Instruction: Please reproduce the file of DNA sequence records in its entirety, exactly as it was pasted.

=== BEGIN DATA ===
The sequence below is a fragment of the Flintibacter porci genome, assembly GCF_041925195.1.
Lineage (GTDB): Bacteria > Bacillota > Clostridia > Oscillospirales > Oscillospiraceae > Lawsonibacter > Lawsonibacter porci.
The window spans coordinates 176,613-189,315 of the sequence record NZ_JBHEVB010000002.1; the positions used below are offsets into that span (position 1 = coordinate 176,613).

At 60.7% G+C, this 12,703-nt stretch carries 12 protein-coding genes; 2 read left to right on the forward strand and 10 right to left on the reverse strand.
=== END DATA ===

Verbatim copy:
The sequence below is a fragment of the Flintibacter porci genome, assembly GCF_041925195.1.
Lineage (GTDB): Bacteria > Bacillota > Clostridia > Oscillospirales > Oscillospiraceae > Lawsonibacter > Lawsonibacter porci.
The window spans coordinates 176,613-189,315 of the sequence record NZ_JBHEVB010000002.1; the positions used below are offsets into that span (position 1 = coordinate 176,613).

At 60.7% G+C, this 12,703-nt stretch carries 12 protein-coding genes; 2 read left to right on the forward strand and 10 right to left on the reverse strand.